Dominique was a freshman (at the school very similar to the one in the novel) and she loved writing songs, so I asked her if she would be interested in writing a song called “Dragons,” because at the time that’s the only one I knew I needed for the novel. I gave her the title and the basic story and she went with it. Later on I began to think it would be cool if the book had a soundtrack, like a movie. So I asked her for some more songs. We’re hoping to finish the recordings while she is in Nashville and put them on iTunes and Spotify. She’s also working on songs for the next book in the series.

With your first series written for middle grade readers, and the High violence rating on Fiction Finder for this book, how much violence can parents expect their child to absorb while reading Forlorn
It’s actually written for older teen/YA audience, not middle grade. The Prince Warriors series, which I co-wrote with Priscilla Shirer, is middle grade, though it deals with the same subject of spiritual warfare. Forlorn is for older kids. But I’ve read a lot of YA and middle grade fiction in similar genres, and I don’t think the violence in Forlorn is much stronger than that. Yes, there is a school shooting, but as my own daughter told me when she read Forlorn (she was in middle school at the time), “Mom, we know about school shootings. It’s not a new thing to us.”

Considering your target audience, how do you justify the plot of the main character, Grace, deciding to kill her boyfriend’s fallen angel father when one of the Ten Commandments is “Thou shalt not kill”?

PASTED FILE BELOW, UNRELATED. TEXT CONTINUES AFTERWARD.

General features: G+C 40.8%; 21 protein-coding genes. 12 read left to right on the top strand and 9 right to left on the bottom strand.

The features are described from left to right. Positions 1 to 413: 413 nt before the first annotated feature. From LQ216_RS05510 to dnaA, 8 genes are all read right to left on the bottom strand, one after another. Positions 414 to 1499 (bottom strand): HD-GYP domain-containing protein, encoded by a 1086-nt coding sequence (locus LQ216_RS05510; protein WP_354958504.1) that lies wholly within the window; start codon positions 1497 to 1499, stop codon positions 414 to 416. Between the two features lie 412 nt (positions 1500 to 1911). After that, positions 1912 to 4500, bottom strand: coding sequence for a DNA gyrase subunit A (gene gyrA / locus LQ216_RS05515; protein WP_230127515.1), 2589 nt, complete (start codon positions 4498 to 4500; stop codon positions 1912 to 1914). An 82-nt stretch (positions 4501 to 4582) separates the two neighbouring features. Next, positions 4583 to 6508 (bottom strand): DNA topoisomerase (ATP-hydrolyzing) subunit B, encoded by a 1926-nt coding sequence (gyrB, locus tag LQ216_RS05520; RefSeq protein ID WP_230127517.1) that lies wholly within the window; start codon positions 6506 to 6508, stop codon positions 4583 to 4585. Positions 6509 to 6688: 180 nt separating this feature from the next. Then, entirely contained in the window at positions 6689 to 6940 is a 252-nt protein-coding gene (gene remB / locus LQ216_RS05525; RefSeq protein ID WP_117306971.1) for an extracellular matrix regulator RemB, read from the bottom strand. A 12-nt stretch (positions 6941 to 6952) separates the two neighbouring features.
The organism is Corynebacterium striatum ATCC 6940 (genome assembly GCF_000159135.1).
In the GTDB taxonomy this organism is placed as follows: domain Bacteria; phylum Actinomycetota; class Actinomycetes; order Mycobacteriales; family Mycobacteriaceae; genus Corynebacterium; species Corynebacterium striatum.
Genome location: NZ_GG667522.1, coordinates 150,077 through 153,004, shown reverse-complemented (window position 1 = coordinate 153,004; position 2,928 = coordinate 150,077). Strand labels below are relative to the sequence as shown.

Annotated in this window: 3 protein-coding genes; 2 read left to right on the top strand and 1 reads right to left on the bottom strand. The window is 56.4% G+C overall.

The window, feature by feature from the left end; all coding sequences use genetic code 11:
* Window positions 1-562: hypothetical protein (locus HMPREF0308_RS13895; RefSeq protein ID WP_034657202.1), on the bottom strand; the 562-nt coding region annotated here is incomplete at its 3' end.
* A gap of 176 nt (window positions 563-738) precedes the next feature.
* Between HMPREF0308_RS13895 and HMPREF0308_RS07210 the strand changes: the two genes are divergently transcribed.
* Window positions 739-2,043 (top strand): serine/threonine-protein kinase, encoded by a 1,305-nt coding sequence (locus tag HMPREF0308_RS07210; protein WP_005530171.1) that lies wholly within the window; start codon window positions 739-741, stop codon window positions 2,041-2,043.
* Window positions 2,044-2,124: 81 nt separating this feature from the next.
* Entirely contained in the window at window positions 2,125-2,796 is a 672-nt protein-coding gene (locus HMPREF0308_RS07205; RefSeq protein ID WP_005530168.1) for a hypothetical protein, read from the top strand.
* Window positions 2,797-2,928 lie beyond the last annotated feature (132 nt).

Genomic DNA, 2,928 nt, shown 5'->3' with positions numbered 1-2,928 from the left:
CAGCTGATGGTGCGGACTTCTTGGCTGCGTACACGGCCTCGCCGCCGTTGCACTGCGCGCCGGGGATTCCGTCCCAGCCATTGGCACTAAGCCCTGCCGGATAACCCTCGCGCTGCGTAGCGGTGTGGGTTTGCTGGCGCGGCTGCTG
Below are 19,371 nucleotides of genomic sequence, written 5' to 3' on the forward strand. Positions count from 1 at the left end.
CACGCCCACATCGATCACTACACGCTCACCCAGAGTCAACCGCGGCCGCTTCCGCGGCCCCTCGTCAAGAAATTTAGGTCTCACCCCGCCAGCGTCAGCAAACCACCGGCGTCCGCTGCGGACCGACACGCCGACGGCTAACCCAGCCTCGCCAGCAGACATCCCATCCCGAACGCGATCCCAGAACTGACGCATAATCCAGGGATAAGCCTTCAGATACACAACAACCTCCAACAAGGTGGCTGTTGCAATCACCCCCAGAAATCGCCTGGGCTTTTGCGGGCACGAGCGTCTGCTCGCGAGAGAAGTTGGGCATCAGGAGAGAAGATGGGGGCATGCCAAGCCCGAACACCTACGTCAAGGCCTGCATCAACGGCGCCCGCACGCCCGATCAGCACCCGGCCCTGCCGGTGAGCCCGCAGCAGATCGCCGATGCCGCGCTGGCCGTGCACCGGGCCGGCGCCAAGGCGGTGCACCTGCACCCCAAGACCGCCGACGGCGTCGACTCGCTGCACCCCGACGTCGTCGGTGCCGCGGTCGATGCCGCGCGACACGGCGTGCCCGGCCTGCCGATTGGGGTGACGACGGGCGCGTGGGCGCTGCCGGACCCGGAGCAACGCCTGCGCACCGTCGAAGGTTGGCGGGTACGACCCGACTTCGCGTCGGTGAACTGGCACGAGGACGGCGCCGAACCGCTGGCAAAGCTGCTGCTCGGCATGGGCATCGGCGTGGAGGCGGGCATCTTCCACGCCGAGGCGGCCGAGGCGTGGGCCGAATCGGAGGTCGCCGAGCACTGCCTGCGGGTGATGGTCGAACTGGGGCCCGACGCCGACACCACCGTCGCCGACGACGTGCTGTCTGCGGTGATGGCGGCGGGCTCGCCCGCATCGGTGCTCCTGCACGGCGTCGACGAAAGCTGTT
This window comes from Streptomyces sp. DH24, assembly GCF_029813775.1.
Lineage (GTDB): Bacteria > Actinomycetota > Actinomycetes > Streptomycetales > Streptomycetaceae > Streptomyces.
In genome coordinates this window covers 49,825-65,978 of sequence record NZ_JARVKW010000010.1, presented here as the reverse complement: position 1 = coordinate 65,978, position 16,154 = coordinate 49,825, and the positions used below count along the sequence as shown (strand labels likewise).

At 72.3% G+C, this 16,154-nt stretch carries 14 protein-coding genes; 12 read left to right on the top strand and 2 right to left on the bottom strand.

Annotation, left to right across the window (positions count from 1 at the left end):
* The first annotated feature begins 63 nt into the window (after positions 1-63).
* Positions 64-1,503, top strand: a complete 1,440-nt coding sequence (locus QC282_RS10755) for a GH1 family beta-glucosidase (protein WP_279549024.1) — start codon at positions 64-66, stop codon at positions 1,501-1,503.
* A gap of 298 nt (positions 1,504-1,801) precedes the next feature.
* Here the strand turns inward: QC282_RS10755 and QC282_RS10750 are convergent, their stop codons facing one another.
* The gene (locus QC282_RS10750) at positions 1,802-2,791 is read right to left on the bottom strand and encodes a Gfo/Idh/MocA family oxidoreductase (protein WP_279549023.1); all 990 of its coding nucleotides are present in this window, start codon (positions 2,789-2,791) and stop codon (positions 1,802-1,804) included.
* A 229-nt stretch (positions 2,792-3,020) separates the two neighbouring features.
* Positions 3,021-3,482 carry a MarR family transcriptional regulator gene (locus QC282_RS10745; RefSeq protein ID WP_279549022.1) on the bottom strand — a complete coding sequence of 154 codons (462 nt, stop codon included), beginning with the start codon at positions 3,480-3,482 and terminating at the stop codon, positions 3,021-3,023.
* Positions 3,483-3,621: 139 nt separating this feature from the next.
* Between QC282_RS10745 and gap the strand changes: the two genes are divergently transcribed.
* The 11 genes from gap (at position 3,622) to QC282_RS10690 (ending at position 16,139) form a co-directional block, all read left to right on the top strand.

That is a good question. A more precise translation of the commandment is “Thou shalt not murder.” I hope I have set up the story so the reader understands that the determination to kill Azazel is actually an act of self-defense. Azazel is out to destroy Jared. Also, Azazel is not human. He’s a demon. That being said, I would understand if readers felt Grace and Jared were not completely justified in their plan. From their point of view, however, the act is completely justified. There will be more on that subject in Book 2.

Have you discussed Forlorn with Young Adults in schools, book clubs or youth groups, and if not, are you open to the idea? 
I would like to. I’m starting to reach out to those groups now. Some of the questions you asked are the ones I hope teens would ask and talk about.

Any parting words? 
I want to thank ACFW for the opportunity to talk about Forlorn and its subject matter, spiritual warfare. There is such a battle going on for the hearts and souls of teens, and the media is one of Satan’s most effective tools. Teens are undeniably attracted to the dark side. In order to talk about the issues that teens face, I feel I have to “go there” in my books, which is not a place any of us like to go. Not to glorify the darkness, but to expose it to the light.

Teens today, by and large, believe that God is either malevolent or irrelevant, and that religion is just plain boring. They steer clear of Christian fiction, because it seems sanitized and unrealistic. We live in a dark world. Just as Jesus went to dark places to reach those who needed Him the most, so must we, as writers who are also Christians, approach those taboo subjects head on. There is no victory without a fight.

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Anita Mae Draper’s historical romances are woven under the western skies of the Saskatchewan prairie where her love of research and genealogy yields fascinating truths that layer her stories with rich historical details. Anita’s short story, Here We Come A-Wassailing, was a finalist for the Word Guild’s 2015 Word Awards. Her novellas are included in Austen in Austin Volume 1, The American Heiress Brides Collection, and The Secret Admirer Romance Collection. Readers can check out Anita’s Pinterest boards for a visual idea of her stories to enrich their reading experience. Discover more at www.anitamaedraper.com andwww.pinterest.com/anitamaedraper/